Space geodesy

by octavosd — last modified Jun 29, 2011 10:04 AM
Space geodesy, solid earth and fluid envelopes

In the distant past, geodesy was devoted to measuring the shape and dimensions of the Earth. For a few decades, the use of space techniques have opened new applications areas: the Earth's gravity field, Earth rotation fluctuations, tectonic plate-induced global, regional and local crustal deformations, seismic and volcanic activity, core dynamics, and more recently ocean dynamics, sea level change, land hydrology and the mass balance of the ice sheets. Measurements of distance and relative speed between the Earth station networks and a satellite are the conventional space geodesy tools. These measurements are used to calculate the satellite's trajectory in space. The knowledge of the orbit allows to determine the forces acting on the satellite, primarily the Earth's gravity field and its variations over time. Various geodesic parameters are calculated along with the orbit, such as the position and movements of Earth stations, the Earth's rotation speed and the movement of its rotation axis, the movement of the Earth's mass centre, etc. Space geodesy also uses different satellite-borne sensors to measure a number of parameters. Radar altimetry is particularly useful for mapping the sea's surface and its spatio-temporal variations. Space gravimetry measures spatio-temporal change of the Earth's gravity field.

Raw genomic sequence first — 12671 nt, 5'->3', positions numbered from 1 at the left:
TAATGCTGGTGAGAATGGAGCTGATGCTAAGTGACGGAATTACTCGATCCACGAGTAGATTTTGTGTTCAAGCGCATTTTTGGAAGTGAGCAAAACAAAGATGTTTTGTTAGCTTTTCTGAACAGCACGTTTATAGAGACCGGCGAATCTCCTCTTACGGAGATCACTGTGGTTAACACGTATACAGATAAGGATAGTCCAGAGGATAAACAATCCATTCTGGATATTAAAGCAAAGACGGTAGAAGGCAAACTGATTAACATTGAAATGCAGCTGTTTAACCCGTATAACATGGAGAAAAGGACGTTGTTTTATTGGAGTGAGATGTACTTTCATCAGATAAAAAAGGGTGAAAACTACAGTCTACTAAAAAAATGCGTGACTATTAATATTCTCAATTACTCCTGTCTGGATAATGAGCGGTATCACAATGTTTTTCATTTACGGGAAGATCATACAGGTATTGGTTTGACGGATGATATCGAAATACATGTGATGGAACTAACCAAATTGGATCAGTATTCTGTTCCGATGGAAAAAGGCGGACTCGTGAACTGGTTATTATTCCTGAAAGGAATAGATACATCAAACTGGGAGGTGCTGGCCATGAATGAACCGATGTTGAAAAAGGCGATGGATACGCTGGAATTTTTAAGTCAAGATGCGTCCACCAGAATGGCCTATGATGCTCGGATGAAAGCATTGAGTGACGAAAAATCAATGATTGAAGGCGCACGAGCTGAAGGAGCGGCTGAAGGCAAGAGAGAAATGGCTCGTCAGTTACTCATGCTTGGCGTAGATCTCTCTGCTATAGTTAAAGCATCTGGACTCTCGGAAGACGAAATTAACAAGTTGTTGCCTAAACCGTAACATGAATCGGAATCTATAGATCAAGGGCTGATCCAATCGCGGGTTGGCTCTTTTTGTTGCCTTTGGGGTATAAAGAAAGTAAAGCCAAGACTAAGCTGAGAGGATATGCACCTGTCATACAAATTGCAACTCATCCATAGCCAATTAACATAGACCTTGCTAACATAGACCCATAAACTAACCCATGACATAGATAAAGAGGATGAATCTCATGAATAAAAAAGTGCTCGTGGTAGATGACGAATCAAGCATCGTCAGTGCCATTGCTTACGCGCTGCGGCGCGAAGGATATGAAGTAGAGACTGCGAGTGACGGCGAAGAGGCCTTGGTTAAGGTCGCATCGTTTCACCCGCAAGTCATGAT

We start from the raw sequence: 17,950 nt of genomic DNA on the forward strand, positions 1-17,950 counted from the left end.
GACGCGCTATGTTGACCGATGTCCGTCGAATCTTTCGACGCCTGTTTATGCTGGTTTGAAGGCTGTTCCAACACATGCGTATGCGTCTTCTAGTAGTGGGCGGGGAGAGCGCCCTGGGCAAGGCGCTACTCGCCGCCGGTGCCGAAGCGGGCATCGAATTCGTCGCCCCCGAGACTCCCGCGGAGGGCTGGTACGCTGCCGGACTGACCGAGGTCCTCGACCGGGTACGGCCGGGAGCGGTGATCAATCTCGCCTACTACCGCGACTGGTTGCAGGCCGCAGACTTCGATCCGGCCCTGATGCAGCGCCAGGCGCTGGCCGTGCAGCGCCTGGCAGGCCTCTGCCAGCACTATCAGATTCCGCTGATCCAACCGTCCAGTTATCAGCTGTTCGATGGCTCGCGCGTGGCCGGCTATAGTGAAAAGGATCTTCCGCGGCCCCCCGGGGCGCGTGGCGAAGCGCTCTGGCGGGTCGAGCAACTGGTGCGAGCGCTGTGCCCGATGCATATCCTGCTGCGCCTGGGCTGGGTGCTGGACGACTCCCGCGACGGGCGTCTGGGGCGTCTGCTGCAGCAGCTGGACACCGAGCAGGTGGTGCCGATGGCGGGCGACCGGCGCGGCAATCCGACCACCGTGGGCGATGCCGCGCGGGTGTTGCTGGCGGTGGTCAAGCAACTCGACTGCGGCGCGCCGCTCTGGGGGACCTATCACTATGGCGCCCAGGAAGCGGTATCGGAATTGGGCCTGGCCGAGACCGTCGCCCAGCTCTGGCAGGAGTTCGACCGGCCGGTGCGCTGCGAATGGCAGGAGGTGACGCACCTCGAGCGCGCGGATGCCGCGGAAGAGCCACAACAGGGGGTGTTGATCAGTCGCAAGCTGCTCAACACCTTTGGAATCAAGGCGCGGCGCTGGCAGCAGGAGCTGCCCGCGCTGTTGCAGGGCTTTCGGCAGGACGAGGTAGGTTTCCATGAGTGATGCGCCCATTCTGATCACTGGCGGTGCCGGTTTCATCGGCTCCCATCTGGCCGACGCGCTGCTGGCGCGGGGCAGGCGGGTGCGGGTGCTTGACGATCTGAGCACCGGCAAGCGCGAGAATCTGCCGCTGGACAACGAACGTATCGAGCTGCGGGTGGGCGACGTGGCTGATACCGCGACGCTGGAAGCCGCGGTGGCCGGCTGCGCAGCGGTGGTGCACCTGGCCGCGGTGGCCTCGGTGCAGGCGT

The gravity field

The study of geodesy satellite orbits has enabled very accurate Earth gravity field maps to be plotted at long wavelengths. The geographical variations of the gravity field arise from the distribution of matter in the globe's different envelopes. Major results have been obtained from the gravitaty field on the large-scale convective structure of the Earth. Altimeter satellites have mapped the gravity field over the oceans in great detail at short wavelengths (10-500 km). They have highlighted how complex the seafloor tectonic structures are. Through the GRACE space gravimetry mission, "average" gravity field precision has now improved by a factor of 10 over the best models based on precise orbitography.

Crust and tectonic plate deformations